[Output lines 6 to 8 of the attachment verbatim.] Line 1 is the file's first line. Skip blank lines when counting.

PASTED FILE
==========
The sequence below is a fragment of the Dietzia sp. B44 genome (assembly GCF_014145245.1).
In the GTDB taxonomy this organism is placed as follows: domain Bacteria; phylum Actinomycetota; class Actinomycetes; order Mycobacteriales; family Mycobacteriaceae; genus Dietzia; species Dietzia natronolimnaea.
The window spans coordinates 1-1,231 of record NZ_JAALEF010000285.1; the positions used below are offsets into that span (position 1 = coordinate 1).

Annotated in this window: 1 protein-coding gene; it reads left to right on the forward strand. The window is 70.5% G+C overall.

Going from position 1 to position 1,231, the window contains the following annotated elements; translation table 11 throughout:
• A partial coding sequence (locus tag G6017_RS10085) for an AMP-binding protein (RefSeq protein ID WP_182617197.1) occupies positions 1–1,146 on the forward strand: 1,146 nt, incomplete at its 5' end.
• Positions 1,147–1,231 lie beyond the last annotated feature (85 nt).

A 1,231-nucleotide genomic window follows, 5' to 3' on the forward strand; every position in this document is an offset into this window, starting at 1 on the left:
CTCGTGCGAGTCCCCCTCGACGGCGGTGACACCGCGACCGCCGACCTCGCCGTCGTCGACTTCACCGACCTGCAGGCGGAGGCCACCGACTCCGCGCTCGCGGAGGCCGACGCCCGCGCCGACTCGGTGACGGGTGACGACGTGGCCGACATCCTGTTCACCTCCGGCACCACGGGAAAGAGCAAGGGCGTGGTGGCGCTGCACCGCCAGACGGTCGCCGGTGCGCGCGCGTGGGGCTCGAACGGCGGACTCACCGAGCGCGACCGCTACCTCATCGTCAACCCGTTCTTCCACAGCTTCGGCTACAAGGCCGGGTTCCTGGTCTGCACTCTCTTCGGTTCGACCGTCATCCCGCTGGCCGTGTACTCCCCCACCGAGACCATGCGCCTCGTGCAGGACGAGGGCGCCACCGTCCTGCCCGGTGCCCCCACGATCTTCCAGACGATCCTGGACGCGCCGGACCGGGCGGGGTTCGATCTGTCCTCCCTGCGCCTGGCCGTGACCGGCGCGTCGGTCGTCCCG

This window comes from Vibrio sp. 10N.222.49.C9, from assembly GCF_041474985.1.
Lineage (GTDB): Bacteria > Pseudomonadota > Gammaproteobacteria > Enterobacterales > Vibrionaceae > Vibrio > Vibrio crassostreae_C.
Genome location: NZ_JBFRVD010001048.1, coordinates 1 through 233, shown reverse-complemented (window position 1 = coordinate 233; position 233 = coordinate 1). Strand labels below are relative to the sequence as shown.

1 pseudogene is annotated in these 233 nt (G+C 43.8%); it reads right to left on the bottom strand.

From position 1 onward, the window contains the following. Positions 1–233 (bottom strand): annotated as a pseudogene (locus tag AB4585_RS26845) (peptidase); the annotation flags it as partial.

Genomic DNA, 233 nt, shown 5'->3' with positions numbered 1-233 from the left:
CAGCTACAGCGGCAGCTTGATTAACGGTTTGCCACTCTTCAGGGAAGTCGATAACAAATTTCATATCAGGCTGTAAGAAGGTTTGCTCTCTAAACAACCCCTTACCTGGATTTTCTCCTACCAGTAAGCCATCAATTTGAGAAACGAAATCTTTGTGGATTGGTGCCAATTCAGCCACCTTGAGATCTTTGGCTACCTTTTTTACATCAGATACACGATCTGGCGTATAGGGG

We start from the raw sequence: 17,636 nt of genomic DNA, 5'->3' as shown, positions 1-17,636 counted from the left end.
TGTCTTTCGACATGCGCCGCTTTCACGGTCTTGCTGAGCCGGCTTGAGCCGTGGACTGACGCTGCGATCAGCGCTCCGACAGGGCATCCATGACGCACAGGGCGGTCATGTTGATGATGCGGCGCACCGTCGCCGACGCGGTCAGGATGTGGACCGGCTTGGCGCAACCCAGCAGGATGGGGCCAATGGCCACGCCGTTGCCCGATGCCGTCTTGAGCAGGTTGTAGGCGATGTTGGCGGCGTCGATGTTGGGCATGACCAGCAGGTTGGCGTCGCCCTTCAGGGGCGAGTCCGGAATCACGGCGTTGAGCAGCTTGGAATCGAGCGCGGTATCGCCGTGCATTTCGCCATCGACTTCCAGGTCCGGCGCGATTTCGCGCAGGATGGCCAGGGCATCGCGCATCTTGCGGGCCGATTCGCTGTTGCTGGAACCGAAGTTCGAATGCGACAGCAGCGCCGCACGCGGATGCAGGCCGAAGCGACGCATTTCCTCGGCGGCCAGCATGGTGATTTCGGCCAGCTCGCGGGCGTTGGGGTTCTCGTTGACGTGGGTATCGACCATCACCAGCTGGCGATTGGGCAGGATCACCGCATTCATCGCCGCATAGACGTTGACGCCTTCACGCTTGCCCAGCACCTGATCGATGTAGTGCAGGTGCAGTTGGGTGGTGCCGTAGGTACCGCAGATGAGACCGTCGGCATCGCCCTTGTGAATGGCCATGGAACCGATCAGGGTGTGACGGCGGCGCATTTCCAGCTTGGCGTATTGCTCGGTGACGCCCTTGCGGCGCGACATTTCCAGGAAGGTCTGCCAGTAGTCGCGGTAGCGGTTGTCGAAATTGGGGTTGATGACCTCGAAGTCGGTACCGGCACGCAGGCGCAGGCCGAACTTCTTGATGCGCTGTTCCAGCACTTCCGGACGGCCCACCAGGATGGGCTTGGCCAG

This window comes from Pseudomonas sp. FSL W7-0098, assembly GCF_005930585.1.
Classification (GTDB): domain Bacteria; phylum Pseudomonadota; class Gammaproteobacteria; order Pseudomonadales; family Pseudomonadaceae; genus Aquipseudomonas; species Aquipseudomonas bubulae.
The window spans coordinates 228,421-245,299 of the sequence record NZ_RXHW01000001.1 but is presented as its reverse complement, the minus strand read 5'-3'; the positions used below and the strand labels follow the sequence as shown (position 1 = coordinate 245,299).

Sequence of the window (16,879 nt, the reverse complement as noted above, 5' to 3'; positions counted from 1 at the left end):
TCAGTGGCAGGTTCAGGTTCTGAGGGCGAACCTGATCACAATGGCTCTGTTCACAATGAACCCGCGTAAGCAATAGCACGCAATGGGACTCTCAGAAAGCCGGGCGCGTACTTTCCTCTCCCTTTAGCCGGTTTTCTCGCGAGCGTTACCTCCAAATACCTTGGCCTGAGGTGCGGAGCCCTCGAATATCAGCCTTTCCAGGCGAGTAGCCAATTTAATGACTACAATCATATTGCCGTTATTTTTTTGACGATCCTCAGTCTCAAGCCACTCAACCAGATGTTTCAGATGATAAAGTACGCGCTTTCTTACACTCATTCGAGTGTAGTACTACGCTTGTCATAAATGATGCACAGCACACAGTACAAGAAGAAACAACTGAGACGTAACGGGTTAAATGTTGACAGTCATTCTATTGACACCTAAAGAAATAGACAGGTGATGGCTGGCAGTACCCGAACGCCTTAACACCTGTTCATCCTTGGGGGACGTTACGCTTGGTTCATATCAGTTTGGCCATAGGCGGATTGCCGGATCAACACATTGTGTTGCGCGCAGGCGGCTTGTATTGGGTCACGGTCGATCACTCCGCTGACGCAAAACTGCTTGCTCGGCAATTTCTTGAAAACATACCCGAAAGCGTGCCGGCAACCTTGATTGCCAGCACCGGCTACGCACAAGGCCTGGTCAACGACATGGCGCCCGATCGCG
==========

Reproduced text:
• A partial coding sequence (locus tag G6017_RS10085) for an AMP-binding protein (RefSeq protein ID WP_182617197.1) occupies positions 1–1,146 on the forward strand: 1,146 nt, incomplete at its 5' end.
• Positions 1,147–1,231 lie beyond the last annotated feature (85 nt).

A 1,231-nucleotide genomic window follows, 5' to 3' on the forward strand; every position in this document is an offset into this window, starting at 1 on the left: